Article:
The Indian Dan Canyon Unit is part of a larger Wildlife Management area in the Columbia River Basin, featuring the shrub steppe landscape. Hiking along the old ranch road from the trailhead winds easily up the narrowing draw in a steep hillside. Along the way are classic skeletal remains of early 20th century farming equipment.
As you ascend the draw you will pass three increasingly smaller lakes. Though natural, their size is enhanced with earthen dams. Today they are vital to wildlife in the area. Numerous bird species, including raptors, grouse, California quail, and much waterfowl may be viewed here. Despite the very dry climate water plays an important role in this community. The lakes and their adjacent riparian zones are critical to most animal species in the area. Evidence of white tail deer, coyotes, and others abound if you look about. At one and one half miles the highest lake is reached, a perfect place for rest and reflection. Other than the local fauna you will likely have this place to yourself. Be sure to note the curious geologic features on your way out. The right (southern) side of the canyon has numerous plateaus. They are so uniformly flat that they appear to be man made. As many as eight of these flat steps ascend the steep hillside. Water flows from the ice-age and Missoula Floods events left these "bathtub rings". Equally impressive are the scattered basalt "haystacks" which appear to be outcrops of lava flows. In reality these are glacial erratics broken off much larger, older lava flows and deposited here by the Okanogan lobe of the last ice-age thirteen thousand years ago!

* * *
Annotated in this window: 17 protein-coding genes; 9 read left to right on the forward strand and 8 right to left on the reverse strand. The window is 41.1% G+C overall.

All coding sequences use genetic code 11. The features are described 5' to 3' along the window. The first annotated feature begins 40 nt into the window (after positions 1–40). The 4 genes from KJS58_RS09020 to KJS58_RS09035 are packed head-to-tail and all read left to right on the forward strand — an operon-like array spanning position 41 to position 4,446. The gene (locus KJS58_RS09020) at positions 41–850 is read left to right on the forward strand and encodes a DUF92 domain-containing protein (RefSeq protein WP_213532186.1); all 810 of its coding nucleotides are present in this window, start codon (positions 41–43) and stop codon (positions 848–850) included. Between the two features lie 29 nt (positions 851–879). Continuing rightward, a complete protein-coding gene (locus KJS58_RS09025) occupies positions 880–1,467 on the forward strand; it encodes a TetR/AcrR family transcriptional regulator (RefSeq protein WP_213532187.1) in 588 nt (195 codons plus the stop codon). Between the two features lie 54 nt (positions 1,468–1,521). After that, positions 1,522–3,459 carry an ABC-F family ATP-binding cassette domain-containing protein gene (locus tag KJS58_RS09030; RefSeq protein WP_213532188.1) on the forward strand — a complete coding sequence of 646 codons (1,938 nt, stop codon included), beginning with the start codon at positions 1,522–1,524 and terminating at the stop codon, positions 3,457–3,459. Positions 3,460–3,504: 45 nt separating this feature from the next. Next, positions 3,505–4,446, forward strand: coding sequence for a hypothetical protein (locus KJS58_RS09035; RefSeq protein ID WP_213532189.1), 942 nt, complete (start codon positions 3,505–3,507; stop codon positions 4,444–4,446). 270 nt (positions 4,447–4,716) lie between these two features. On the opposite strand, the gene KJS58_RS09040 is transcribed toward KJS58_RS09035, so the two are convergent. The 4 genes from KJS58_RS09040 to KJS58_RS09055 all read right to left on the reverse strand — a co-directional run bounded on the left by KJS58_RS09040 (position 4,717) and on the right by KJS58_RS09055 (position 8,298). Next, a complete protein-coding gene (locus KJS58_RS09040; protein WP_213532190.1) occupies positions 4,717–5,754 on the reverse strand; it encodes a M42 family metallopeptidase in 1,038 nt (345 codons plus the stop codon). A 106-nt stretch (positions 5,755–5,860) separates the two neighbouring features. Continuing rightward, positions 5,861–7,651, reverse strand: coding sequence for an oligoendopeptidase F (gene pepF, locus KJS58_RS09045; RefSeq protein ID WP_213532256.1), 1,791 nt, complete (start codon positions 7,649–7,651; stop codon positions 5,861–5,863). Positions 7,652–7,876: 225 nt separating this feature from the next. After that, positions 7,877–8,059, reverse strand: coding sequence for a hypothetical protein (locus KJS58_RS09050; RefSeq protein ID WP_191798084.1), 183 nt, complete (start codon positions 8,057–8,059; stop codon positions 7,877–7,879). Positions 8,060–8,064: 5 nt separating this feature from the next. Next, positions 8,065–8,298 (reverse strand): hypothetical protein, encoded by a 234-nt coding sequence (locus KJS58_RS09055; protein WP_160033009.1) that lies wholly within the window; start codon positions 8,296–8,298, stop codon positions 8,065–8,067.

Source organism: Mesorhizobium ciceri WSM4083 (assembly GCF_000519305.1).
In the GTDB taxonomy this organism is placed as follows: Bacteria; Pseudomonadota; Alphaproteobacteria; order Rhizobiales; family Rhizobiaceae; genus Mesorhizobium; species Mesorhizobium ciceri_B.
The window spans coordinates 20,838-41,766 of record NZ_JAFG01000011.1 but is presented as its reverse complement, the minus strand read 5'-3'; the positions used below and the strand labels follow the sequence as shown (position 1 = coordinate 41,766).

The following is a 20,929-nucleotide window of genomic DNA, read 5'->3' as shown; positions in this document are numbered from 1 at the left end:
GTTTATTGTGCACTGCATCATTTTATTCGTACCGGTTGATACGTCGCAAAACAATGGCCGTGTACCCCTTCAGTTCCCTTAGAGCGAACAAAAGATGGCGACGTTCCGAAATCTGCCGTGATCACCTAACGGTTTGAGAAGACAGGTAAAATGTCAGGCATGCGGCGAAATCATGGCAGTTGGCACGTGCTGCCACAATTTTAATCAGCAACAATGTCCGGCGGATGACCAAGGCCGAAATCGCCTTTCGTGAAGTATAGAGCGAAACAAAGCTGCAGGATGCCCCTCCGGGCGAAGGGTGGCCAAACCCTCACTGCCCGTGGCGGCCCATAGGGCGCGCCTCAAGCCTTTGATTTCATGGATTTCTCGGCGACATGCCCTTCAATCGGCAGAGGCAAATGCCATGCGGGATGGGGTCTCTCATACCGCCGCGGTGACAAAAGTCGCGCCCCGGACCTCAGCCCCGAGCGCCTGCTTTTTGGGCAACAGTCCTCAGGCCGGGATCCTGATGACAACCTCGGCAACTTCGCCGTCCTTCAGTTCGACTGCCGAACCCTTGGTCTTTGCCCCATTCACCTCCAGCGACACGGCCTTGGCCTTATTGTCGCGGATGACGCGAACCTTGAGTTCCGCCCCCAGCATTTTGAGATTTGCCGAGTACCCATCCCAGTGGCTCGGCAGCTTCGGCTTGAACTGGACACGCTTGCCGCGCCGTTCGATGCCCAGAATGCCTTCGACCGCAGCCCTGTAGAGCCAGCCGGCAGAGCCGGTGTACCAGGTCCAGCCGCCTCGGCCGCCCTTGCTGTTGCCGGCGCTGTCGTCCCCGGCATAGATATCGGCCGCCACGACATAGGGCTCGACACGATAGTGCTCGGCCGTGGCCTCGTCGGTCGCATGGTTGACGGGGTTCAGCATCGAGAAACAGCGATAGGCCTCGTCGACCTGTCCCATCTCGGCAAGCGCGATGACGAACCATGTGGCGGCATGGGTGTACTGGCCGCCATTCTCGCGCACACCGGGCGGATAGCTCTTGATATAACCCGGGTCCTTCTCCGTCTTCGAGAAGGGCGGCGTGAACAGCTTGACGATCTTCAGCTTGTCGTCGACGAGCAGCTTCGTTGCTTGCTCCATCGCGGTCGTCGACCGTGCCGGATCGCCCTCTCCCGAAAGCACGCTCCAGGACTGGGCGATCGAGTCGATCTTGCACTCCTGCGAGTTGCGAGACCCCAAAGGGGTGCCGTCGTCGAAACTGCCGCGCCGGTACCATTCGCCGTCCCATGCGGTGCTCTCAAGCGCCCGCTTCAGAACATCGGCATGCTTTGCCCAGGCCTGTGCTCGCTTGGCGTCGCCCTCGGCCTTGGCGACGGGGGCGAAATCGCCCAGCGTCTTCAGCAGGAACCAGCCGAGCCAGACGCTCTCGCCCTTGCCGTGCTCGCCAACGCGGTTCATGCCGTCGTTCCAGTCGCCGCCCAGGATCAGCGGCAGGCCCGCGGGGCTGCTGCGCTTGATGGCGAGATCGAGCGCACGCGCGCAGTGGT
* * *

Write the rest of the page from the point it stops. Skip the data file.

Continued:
Early spring can be a good time to visit here as flowers flourish and the trees bud out. Views of the Columbia River and the Waterville Plateau are dramatic. When you've satiated your curiosity here there are 6 more shrub steppe units to visit!
WTA Pro Tip: This wildlife area borders several private properties. Please be aware of the recreation area boundaries if you plan on visiting the area and respect private land owners.